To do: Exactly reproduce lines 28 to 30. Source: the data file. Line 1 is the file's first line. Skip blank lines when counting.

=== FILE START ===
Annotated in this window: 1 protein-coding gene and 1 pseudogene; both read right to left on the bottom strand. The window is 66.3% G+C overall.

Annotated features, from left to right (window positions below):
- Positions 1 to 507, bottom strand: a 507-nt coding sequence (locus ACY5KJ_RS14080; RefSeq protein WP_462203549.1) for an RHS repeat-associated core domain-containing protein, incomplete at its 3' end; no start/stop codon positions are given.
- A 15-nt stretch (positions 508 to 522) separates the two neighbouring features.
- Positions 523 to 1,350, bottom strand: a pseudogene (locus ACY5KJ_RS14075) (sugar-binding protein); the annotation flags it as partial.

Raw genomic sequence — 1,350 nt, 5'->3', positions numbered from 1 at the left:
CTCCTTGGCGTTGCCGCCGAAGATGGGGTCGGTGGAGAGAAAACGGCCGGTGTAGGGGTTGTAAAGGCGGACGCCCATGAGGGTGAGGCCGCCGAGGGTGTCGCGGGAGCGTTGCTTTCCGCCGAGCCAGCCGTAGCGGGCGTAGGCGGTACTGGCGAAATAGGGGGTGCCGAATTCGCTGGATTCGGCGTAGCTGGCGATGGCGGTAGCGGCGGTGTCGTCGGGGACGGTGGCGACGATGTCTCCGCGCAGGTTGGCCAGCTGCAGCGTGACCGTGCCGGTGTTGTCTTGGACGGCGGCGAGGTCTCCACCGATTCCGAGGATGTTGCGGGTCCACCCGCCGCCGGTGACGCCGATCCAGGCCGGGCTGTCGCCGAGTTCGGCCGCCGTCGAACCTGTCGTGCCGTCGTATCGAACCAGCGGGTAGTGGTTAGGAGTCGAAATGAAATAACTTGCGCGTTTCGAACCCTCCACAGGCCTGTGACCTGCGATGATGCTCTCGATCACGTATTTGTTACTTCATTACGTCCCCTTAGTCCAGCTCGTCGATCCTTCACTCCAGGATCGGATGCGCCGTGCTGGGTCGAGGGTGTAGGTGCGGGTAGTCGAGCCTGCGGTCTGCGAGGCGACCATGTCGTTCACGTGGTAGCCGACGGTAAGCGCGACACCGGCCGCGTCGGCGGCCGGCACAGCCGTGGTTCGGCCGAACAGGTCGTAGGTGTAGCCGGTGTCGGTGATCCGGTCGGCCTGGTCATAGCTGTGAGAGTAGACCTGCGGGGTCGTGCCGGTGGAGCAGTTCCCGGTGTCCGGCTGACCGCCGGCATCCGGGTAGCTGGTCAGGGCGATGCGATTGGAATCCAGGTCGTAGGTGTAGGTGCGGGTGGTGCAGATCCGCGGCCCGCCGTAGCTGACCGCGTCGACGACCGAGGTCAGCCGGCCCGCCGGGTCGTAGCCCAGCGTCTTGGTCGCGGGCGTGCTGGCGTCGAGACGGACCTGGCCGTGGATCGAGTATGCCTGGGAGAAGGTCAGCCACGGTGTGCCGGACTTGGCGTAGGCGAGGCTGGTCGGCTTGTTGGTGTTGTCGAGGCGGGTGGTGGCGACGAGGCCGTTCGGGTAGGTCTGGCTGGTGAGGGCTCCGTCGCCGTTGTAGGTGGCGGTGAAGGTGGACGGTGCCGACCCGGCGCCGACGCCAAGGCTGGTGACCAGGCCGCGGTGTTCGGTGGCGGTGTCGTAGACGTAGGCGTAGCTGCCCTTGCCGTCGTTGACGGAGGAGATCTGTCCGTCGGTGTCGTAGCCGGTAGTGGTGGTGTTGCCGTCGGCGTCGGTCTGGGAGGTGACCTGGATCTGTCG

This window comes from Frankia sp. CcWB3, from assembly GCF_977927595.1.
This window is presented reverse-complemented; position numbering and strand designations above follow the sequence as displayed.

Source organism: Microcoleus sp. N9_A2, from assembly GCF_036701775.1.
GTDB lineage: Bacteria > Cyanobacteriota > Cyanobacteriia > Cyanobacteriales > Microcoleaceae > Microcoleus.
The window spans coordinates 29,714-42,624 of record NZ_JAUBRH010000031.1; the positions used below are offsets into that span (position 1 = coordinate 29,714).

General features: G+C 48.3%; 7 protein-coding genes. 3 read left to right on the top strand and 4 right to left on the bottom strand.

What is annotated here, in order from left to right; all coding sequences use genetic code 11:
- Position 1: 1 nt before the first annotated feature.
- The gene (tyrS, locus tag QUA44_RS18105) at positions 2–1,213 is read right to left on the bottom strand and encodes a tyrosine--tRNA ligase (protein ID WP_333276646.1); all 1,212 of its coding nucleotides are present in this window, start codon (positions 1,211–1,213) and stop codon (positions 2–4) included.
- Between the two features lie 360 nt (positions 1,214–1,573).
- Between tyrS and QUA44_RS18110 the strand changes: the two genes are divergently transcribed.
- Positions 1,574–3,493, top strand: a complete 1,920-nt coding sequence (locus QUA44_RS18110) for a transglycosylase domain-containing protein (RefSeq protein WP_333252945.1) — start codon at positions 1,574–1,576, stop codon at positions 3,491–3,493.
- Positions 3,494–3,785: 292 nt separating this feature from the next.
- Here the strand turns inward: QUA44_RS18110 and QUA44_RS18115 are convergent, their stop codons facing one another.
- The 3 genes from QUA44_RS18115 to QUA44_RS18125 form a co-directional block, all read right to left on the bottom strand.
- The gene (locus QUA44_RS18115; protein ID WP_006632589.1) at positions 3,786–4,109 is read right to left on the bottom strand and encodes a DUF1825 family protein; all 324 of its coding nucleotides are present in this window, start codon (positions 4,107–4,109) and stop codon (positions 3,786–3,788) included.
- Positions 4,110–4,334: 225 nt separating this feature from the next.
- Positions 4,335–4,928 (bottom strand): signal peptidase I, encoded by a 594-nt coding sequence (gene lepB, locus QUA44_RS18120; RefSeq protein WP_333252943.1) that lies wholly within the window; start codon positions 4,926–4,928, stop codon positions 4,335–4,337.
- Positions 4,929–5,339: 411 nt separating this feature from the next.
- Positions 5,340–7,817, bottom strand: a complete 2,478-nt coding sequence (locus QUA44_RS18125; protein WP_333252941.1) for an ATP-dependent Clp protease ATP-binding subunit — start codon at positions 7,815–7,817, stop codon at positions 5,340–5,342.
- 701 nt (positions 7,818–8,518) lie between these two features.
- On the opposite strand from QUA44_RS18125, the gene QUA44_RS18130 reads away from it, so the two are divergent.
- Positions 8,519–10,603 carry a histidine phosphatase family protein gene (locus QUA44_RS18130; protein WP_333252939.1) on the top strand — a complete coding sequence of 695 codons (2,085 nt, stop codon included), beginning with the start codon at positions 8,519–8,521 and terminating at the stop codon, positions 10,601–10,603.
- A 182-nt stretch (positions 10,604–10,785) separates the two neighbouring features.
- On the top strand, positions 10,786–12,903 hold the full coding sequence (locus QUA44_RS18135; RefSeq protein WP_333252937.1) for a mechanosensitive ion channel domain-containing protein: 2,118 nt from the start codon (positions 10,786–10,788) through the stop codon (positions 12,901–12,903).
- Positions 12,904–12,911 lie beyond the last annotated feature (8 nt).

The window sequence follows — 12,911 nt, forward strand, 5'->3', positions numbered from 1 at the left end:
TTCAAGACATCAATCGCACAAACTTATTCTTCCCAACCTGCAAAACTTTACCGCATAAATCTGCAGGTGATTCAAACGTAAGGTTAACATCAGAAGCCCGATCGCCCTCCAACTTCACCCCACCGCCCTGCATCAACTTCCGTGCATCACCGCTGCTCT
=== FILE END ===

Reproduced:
- 701 nt (positions 7,818–8,518) lie between these two features.
- On the opposite strand from QUA44_RS18125, the gene QUA44_RS18130 reads away from it, so the two are divergent.
- Positions 8,519–10,603 carry a histidine phosphatase family protein gene (locus QUA44_RS18130; protein WP_333252939.1) on the top strand — a complete coding sequence of 695 codons (2,085 nt, stop codon included), beginning with the start codon at positions 8,519–8,521 and terminating at the stop codon, positions 10,601–10,603.